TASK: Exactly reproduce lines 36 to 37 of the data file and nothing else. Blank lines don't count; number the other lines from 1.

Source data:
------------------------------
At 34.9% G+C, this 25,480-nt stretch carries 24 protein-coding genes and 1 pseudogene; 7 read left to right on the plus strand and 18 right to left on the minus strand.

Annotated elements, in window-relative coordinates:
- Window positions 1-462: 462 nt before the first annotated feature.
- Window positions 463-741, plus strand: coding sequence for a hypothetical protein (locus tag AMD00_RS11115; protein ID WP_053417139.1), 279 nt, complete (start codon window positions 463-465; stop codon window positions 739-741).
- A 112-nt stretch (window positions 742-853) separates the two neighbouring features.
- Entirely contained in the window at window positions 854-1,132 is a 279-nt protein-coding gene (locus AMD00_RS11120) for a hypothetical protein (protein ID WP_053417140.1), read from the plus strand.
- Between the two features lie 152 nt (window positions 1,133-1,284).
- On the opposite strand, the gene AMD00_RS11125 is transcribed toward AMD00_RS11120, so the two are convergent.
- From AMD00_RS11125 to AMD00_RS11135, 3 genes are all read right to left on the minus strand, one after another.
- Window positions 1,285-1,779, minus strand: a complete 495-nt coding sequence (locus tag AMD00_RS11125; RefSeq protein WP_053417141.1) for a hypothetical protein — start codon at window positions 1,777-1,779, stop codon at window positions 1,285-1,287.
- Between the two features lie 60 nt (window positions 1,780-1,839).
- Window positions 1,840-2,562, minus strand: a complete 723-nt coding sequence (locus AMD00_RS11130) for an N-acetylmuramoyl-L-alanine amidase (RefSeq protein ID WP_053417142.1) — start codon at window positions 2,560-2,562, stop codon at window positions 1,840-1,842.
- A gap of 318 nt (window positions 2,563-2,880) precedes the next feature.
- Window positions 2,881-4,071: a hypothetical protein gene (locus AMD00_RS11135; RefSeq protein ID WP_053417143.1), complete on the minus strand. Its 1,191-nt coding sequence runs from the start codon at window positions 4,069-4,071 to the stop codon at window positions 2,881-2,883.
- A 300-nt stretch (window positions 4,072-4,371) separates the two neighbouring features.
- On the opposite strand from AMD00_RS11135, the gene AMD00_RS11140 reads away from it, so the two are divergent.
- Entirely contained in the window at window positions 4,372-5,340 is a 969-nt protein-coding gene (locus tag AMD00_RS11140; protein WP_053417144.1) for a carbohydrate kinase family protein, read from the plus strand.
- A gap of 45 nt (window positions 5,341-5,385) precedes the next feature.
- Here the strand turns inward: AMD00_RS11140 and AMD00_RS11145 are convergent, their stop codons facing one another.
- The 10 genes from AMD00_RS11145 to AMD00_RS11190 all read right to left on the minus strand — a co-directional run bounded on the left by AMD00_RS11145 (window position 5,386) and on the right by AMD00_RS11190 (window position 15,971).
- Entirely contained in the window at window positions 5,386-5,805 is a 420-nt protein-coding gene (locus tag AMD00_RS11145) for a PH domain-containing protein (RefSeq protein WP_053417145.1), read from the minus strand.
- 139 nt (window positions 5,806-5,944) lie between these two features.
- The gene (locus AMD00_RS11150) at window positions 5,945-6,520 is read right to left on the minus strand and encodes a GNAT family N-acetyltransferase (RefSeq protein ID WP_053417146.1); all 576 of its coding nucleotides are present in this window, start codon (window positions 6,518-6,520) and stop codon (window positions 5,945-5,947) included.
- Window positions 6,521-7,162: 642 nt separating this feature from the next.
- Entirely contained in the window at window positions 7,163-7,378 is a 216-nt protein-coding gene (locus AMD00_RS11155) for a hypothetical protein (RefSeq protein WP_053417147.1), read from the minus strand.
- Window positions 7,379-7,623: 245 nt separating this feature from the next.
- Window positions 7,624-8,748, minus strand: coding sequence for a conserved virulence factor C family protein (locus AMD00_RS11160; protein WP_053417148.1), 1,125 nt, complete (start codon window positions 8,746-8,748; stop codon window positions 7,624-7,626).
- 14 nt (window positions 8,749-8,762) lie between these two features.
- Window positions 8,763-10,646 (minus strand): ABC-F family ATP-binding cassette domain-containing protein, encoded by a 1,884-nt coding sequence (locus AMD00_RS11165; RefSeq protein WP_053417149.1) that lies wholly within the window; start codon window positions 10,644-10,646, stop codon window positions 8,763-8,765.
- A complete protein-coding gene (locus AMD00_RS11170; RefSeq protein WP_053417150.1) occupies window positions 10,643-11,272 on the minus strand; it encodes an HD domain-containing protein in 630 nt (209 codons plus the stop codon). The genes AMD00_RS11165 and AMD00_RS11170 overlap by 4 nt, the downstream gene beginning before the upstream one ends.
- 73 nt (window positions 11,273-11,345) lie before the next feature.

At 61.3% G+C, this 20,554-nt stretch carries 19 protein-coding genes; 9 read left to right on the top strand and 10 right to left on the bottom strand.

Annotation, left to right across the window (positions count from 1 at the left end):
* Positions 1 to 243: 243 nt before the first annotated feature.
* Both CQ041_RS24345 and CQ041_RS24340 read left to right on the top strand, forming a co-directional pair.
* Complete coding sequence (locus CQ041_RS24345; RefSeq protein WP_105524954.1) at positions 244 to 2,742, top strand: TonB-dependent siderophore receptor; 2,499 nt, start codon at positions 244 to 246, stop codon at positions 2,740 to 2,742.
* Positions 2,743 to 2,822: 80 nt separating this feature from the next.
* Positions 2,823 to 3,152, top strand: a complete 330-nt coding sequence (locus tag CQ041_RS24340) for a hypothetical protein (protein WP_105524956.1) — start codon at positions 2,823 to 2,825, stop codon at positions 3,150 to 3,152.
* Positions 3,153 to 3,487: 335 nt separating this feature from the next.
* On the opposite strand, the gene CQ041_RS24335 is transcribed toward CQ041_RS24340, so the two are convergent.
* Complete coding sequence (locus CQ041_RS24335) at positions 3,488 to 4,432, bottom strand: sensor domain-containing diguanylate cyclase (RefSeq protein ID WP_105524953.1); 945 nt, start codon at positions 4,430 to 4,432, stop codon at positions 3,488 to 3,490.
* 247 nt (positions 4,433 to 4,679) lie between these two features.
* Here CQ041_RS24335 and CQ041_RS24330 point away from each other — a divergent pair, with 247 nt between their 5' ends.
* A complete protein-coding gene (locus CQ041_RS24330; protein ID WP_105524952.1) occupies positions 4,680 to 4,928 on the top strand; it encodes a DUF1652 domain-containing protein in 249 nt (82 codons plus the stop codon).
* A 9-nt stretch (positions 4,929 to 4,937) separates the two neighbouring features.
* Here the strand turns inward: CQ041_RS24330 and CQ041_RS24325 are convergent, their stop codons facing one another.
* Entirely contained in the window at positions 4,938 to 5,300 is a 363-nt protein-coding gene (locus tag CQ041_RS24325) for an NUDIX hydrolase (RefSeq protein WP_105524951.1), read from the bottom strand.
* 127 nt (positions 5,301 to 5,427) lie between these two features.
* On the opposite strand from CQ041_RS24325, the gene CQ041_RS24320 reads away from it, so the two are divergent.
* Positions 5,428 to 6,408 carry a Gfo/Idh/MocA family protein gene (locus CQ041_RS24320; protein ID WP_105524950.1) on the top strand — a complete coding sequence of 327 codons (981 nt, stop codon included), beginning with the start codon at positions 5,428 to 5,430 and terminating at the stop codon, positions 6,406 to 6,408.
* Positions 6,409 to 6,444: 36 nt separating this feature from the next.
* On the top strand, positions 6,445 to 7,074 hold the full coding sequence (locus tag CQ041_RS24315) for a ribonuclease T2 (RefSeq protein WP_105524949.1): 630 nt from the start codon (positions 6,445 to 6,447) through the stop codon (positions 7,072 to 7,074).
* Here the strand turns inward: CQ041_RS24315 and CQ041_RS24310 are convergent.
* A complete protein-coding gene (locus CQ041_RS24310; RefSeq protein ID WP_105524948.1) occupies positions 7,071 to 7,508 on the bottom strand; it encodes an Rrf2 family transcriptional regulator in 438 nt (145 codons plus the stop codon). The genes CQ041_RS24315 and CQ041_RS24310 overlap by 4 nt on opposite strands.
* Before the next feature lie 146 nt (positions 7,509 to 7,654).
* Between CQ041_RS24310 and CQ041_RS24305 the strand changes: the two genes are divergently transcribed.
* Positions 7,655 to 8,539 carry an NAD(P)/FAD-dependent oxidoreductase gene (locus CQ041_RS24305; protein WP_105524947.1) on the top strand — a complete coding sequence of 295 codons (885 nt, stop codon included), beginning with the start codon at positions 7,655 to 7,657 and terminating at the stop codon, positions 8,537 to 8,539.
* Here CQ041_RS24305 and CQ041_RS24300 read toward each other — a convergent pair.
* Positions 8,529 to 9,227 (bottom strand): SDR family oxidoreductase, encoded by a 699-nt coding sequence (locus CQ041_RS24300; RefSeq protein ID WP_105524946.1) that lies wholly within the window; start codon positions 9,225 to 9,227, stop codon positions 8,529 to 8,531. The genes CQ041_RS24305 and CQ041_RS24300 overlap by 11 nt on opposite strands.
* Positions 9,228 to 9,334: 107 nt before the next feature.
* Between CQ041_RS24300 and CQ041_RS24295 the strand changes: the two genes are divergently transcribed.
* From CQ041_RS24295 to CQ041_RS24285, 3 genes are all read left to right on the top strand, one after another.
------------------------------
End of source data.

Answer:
* Complete coding sequence (locus CQ041_RS24345; RefSeq protein WP_105524954.1) at positions 244 to 2,742, top strand: TonB-dependent siderophore receptor; 2,499 nt, start codon at positions 244 to 246, stop codon at positions 2,740 to 2,742.
* Positions 2,743 to 2,822: 80 nt separating this feature from the next.